What is Foucault’s ‘Panopticism’?
One of the key pieces of the theory surrounding the question of social media influence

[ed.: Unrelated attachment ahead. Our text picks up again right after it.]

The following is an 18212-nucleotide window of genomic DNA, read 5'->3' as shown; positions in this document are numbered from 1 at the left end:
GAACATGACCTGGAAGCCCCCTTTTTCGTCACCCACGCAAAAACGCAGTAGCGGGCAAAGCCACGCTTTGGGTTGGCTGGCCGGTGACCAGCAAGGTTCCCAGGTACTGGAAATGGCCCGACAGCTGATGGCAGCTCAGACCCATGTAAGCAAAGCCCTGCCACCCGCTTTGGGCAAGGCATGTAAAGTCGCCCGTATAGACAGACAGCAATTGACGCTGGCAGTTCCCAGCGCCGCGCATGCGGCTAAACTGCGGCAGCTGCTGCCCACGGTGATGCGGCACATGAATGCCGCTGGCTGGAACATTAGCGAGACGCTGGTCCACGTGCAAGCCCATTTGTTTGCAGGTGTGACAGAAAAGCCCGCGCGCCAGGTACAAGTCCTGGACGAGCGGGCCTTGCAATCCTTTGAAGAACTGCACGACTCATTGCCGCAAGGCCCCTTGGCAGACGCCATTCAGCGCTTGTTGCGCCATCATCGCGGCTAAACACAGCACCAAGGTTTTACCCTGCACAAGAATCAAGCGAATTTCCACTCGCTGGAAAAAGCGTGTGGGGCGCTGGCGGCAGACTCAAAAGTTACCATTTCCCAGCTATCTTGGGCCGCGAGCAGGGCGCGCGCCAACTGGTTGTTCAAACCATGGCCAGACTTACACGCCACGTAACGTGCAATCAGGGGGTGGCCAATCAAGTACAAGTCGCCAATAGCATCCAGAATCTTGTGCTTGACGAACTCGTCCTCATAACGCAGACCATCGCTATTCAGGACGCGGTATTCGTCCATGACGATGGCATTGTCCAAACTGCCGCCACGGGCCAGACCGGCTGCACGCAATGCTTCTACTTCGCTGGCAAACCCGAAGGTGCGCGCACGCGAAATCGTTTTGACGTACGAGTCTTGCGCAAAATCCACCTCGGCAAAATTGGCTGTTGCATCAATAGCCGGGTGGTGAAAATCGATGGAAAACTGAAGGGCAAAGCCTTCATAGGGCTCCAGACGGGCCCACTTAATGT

on surveillance culture is Foucault’s ‘Panopticism’. Panopticism stems from Jeremy Bentham’s Panopticon, a form of prison with a tower in the middle and tiers of prison cells in a circular design, which makes it possible to see every prisoner incarcerated within the prison. The key element of the prison is visibility, all the prisoners can be seen, but they cannot communicate with the guards or any of the other prisoners. The prisoners do not know if there is a guard within the tower meaning that they never know whether they are being observed. Foucault argued that punishment, as a public spectacle was a mechanism for restoring and reaffirming the power of the sovereign. Foucault noted that through the 19th century, punishment as a public spectacle was in decline. The tortured body avoided and the theatrical representation of pain excluded from punishment, and that discipline and rehabilitation methods were becoming more prominent. The idea of visibility within the Panopticon works two ways, as mentioned earlier, with prisoners not being able to know if they’re being watched meaning that the power of the Panopticon lies with its limitless capacity for watching, or as Bentham calls it ‘apparent omnipresence of the inspector. Foucault focused heavily on how the Panopticon used discipline as an apparatus of power and this was one of the main features of his ‘Panopticism’ theory. Foucault believed that the disciplinary measures exercised through the panoptic design could be used for any group in population needing to be kept observation or under control.